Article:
Here's a quick monitor of Washington farm and trade policy issues from DTN's well-placed observer.
Moffitt Pledges to Reach Out to Stakeholders if Approved for USDA Post
Members of the Senate Agriculture Committee were repeatedly assured by Jennifer Moffitt, nominated to be USDA undersecretary for marketing and regulatory programs, that she would study issues under her purview carefully and seek input from a host of stakeholders in making decisions and that she would taken an “inclusive approach to solving problems.”
Moffitt has been a walnut farmer in California and served as an undersecretary at the California Department of Food and Agriculture.
On the coming regulations ordered by President Joe Biden to update the Packers & Stockyards Act, Moffitt said she would reach out to stakeholders across the food supply chain and “weigh those complexities, and really understand what it means for farmers and ranchers,” promising to take “a nuanced approach” to the rulemaking. She also indicated it was important to “ensure that the food system and the meat system is fair and competitive.”
There were no specifics offered by Moffitt relative to several issues, a situation which can be typical for nominees to various government posts that require Senate confirmation and it is a pattern seen with many other appointees to such roles across the Biden and prior administrations.
USDA Seeks Input From Public On Program To Expand Meat Processing
USDA on Friday published a notice in the Federal Register seeking public input on a host of issues related to their announcement of deploying $500 million in a combination of grants, loans and technical assistance to expand U.S. meat processing capacity.
The agency has set an August 30 deadline for those to provide information on scores of questions posed by USDA on the effort.
USDA is seeking input on “how to invest an estimated $500 million of American Rescue Plan funds to improve infrastructure, increase capacity, and hasten diversification across the processing industry.”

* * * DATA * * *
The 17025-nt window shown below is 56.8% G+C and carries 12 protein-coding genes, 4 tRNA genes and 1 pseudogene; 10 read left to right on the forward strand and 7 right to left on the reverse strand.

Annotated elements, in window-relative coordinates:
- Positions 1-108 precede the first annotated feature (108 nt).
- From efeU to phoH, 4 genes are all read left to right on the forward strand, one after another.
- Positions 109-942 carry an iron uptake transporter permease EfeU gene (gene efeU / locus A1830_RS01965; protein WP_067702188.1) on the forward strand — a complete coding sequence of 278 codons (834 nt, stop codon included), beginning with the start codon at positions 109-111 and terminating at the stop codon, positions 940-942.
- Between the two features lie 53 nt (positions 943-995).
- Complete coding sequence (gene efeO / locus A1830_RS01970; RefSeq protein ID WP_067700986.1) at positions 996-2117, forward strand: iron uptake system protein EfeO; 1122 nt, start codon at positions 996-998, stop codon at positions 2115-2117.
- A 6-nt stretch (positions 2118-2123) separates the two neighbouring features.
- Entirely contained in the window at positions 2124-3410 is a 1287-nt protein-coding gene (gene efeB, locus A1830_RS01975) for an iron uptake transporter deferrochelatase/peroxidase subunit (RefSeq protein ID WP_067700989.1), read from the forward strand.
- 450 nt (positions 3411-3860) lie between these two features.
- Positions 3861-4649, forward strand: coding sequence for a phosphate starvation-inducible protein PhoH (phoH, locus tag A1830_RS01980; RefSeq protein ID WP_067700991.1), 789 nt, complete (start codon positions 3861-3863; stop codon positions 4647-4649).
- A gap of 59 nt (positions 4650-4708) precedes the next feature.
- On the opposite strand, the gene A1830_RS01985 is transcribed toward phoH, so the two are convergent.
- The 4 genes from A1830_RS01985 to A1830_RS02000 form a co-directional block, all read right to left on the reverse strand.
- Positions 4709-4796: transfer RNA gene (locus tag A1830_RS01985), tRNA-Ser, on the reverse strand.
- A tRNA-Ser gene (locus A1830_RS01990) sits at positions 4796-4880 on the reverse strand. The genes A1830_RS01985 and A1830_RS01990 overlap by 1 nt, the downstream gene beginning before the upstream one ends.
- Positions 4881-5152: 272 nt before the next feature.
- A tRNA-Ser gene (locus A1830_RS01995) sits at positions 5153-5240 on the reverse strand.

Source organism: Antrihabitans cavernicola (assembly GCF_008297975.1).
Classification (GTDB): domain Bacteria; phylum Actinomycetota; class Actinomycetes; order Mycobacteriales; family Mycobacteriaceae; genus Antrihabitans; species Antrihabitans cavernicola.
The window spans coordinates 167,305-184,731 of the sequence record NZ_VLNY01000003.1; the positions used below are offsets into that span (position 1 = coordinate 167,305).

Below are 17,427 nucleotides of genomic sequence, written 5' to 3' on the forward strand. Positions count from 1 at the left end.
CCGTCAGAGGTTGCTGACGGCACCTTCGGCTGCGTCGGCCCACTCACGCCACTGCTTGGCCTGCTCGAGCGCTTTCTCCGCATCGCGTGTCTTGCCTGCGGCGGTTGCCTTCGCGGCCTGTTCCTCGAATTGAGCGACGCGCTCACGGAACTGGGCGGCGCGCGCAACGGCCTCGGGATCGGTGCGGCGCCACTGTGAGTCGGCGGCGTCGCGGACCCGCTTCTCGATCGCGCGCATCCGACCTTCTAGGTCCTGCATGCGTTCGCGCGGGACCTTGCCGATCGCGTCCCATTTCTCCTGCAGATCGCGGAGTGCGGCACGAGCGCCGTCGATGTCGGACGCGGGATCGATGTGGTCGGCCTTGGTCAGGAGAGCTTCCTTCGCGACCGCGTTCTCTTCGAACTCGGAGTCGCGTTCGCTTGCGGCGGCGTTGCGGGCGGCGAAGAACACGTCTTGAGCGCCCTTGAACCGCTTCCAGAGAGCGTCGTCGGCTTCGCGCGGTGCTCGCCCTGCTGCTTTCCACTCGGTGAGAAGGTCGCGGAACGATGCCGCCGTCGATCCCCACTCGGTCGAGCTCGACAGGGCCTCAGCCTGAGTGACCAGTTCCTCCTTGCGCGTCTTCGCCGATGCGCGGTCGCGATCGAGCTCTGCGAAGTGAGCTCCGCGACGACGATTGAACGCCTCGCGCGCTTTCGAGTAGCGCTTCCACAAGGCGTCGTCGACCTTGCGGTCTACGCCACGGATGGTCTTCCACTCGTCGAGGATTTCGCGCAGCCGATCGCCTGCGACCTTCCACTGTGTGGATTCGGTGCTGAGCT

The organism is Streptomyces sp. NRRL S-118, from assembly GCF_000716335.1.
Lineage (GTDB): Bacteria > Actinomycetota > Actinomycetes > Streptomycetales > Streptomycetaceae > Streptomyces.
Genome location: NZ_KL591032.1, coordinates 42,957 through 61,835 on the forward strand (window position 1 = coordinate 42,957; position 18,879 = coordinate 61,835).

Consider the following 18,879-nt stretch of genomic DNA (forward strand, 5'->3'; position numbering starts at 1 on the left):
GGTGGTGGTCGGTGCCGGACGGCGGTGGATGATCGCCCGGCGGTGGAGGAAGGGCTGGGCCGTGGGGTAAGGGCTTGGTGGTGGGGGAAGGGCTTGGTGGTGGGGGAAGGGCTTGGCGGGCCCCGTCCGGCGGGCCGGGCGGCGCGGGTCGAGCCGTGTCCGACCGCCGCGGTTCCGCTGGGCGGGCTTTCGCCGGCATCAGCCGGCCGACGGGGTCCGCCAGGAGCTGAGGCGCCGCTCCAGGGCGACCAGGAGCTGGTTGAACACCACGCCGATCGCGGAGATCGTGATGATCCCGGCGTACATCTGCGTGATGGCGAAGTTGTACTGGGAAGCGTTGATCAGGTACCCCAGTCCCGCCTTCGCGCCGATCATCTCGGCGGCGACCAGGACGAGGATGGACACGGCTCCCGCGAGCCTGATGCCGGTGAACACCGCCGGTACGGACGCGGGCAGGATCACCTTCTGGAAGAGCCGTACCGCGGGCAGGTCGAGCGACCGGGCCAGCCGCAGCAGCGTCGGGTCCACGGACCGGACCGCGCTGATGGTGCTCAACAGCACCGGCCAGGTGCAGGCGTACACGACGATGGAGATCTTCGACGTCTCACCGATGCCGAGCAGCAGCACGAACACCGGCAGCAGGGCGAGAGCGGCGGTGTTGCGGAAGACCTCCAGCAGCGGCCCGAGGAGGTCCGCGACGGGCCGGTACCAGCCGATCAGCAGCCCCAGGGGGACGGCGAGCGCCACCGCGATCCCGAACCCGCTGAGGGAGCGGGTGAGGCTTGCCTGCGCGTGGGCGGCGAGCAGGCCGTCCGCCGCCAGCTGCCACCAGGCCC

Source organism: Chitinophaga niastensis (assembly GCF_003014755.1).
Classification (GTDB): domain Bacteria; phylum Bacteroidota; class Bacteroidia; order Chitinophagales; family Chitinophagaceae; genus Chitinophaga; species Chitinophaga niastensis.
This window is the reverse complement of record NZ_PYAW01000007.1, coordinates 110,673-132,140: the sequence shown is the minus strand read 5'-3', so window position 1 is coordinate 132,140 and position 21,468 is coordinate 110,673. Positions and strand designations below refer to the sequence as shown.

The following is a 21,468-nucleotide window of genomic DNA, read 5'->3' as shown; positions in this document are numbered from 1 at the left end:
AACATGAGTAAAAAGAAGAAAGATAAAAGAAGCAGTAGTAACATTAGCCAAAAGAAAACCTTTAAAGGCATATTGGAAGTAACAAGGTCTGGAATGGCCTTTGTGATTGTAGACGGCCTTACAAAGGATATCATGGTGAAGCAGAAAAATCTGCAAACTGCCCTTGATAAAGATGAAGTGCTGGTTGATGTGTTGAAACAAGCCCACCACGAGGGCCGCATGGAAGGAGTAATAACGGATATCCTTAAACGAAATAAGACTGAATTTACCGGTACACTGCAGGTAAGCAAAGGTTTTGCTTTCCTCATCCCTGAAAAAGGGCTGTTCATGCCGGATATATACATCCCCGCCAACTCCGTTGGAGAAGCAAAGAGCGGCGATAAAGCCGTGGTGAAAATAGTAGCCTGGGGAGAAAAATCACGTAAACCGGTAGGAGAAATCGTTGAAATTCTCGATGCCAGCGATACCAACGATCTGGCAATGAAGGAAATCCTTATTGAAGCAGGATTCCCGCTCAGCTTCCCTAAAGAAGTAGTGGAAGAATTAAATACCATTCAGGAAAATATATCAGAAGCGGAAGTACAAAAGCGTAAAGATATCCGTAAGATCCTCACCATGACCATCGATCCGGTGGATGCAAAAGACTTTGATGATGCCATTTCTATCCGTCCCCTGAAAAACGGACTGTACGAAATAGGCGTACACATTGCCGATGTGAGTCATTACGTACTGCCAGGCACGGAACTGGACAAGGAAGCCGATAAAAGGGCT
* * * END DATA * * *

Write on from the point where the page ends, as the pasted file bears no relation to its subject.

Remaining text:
Washington Insider: US, China Dispute Still Percolating
The dispute between the U.S. and China at the World Trade Organization over China's implementation of their tariff-rate quotas (TRQs) on grain imports continues to linger at the world trade body.
The U.S. originally filed a complaint at the WTO over China's TRQ operation which they maintained restricted U.S. grain shipments to China. The WTO sided with the U.S. in 2019 and China did not challenge the WTO ruling.
The dispute centered on China's WTO 2001 commitment to set TRQs for wheat, corn and rice that impose a lower tariff rate to imports up to a certain quantity.
China did not appeal the ruling and agreed to bring its measures into WTO compliance by June 29, 2021
However, the filing Friday at the WTO Dispute Settlement Body (DSB) indicated the U.S. believes China has not brought their program in line with that WTO ruling from 2019.
“United States requests authorization from the DSB to suspend concessions or other obligations with respect to China at an annual level based on the level of the nullification or impairment of benefits accruing to the United States under the covered agreements from the failure of China to implement the recommendations of the DSB,” the U.S. said.
The U.S. said their sought-after retaliation was based on a formula “that relates to the value of the unfilled portion of any tariff-rate quota (TRQ) for wheat, rice, or corn, as set out in China's WTO Schedule.”
With June 29 having come and gone, the U.S. said China “failed to bring its measures into compliance with its WTO obligations within that period. The parties have not reached agreement on compensation.”
That means, the U.S. said, they are now entitled to take countermeasures against China over the situation.
The U.S. has previously maintained that the unfilled portion of the TRQs prevented some $3.5 billion in U.S. exports to China.
However, China maintained they have met the requirements of the WTO ruling and the two sides have agreed to let the U.S. continue to evaluate its actions to come into compliance.
Indeed, China had failed to fill its TRQs for the three commodities for several years leading up to the U.S. complaint. And only in the past two years have they exceeded their TRQ levels for corn.
China also committed as part of the Phase One agreement between the U.S. and China that they would import levels of commodities that would suggest the country was going to exceed their TRQ levels. But it is not clear that they have done so yet for certain other than corn.
So we will see. This is the latest in what has been rising tensions between the U.S. and China since the Biden administration took office and this could have yet another impact on trade between the two sides and should be watched very closely as it unfolds, Washington Insider believes.
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